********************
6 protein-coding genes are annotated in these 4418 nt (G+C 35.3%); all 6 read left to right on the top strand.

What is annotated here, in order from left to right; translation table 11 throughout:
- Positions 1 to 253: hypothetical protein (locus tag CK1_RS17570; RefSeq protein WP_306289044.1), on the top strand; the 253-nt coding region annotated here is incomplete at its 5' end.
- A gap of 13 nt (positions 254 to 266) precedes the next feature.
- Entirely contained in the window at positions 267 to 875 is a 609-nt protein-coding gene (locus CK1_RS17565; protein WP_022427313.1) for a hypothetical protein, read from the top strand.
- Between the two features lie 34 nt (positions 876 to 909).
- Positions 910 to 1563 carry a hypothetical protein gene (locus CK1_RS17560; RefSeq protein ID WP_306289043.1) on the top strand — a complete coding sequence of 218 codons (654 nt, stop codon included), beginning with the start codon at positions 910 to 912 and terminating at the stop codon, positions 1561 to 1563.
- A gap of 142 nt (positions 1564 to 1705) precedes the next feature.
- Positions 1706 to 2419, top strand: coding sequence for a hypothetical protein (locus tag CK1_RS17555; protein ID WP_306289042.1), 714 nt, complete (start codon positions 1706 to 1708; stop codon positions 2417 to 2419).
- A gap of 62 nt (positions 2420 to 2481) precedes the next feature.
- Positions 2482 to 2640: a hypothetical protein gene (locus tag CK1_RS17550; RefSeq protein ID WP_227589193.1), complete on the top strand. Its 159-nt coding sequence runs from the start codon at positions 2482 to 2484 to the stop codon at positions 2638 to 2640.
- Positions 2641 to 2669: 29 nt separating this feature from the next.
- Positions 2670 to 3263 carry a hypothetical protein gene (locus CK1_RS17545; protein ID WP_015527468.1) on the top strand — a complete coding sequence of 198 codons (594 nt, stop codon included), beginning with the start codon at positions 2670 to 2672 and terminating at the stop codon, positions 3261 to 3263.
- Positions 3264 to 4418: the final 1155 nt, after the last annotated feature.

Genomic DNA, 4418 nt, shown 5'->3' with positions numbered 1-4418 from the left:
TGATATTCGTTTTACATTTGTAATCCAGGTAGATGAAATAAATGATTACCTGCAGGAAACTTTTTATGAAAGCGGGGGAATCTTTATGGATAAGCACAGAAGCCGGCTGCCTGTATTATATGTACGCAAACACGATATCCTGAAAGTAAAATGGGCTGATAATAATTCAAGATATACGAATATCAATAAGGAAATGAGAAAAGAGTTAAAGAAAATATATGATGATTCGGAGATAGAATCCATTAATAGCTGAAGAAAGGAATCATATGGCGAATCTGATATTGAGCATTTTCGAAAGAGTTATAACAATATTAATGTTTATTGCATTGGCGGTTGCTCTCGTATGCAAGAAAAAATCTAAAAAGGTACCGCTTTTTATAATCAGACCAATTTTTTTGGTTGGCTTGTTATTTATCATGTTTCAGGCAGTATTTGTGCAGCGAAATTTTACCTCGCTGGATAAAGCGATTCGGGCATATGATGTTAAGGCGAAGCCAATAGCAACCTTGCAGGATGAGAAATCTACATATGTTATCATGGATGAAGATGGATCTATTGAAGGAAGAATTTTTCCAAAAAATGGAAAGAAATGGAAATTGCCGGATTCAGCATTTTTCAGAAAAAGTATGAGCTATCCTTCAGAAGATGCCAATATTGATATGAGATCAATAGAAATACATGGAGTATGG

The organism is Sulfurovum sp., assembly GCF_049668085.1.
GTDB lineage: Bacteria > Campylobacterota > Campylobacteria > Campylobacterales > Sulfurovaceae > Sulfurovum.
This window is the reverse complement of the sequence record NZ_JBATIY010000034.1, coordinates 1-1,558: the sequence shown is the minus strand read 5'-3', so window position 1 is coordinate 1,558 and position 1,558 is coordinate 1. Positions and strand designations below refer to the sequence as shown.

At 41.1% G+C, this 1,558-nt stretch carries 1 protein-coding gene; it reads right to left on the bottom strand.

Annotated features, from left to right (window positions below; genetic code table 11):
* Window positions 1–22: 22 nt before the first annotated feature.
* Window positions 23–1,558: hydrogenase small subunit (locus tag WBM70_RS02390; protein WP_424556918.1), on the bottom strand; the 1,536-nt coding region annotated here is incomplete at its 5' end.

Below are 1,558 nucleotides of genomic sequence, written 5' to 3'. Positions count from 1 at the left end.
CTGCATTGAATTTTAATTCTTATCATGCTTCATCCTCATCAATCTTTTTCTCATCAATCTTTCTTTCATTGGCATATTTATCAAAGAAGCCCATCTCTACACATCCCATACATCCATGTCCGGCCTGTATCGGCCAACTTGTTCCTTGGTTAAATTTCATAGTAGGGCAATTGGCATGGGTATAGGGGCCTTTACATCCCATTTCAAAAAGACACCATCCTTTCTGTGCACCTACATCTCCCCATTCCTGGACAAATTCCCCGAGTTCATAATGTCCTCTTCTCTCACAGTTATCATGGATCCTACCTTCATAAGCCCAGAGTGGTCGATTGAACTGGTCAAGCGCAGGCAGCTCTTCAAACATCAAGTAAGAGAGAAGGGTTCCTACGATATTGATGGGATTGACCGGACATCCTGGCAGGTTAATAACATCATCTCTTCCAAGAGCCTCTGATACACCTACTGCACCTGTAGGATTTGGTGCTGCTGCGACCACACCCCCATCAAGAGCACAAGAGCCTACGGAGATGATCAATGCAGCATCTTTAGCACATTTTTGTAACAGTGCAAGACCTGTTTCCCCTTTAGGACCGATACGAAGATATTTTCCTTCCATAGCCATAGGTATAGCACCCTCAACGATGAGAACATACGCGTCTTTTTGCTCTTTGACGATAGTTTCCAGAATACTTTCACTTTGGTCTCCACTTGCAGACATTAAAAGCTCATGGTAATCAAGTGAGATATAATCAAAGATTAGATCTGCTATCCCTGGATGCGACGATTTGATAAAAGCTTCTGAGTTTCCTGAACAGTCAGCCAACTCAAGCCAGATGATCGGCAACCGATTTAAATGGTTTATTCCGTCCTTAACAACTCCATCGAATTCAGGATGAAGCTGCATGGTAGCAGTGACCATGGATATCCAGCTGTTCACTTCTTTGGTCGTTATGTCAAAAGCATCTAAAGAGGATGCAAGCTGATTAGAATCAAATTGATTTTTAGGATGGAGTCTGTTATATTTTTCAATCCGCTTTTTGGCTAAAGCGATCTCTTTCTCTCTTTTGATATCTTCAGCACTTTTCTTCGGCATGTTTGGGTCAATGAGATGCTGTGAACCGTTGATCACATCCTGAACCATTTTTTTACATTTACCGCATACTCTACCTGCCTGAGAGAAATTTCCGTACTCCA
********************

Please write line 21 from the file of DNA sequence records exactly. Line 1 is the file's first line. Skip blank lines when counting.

Annotated features, from left to right (window positions below; genetic code table 11):